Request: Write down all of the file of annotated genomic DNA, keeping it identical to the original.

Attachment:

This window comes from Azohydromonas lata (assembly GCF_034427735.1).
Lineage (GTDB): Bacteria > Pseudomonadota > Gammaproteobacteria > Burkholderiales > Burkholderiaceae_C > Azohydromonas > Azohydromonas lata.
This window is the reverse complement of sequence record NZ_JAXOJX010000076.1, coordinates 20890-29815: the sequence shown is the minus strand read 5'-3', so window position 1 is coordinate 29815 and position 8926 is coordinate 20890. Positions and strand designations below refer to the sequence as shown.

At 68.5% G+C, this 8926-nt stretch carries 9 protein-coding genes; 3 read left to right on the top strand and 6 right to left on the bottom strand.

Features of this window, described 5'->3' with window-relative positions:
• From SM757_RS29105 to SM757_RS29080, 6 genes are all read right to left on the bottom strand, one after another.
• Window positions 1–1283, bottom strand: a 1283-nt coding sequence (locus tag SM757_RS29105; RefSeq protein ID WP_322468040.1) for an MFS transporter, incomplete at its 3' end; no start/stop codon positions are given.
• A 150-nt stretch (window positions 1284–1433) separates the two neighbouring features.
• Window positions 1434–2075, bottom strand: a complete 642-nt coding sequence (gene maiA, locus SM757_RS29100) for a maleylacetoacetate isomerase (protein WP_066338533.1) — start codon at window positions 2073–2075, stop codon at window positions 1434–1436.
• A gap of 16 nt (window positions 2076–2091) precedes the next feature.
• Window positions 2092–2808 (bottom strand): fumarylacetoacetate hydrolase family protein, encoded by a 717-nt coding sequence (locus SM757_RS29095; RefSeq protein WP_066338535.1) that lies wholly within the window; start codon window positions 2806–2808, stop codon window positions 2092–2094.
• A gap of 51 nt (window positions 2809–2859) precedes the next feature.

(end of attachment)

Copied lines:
This window comes from Azohydromonas lata (assembly GCF_034427735.1).
Lineage (GTDB): Bacteria > Pseudomonadota > Gammaproteobacteria > Burkholderiales > Burkholderiaceae_C > Azohydromonas > Azohydromonas lata.
This window is the reverse complement of sequence record NZ_JAXOJX010000076.1, coordinates 20890-29815: the sequence shown is the minus strand read 5'-3', so window position 1 is coordinate 29815 and position 8926 is coordinate 20890. Positions and strand designations below refer to the sequence as shown.

At 68.5% G+C, this 8926-nt stretch carries 9 protein-coding genes; 3 read left to right on the top strand and 6 right to left on the bottom strand.

Features of this window, described 5'->3' with window-relative positions:
• From SM757_RS29105 to SM757_RS29080, 6 genes are all read right to left on the bottom strand, one after another.
• Window positions 1–1283, bottom strand: a 1283-nt coding sequence (locus tag SM757_RS29105; RefSeq protein ID WP_322468040.1) for an MFS transporter, incomplete at its 3' end; no start/stop codon positions are given.
• A 150-nt stretch (window positions 1284–1433) separates the two neighbouring features.
• Window positions 1434–2075, bottom strand: a complete 642-nt coding sequence (gene maiA, locus SM757_RS29100) for a maleylacetoacetate isomerase (protein WP_066338533.1) — start codon at window positions 2073–2075, stop codon at window positions 1434–1436.
• A gap of 16 nt (window positions 2076–2091) precedes the next feature.
• Window positions 2092–2808 (bottom strand): fumarylacetoacetate hydrolase family protein, encoded by a 717-nt coding sequence (locus SM757_RS29095; RefSeq protein WP_066338535.1) that lies wholly within the window; start codon window positions 2806–2808, stop codon window positions 2092–2094.
• A gap of 51 nt (window positions 2809–2859) precedes the next feature.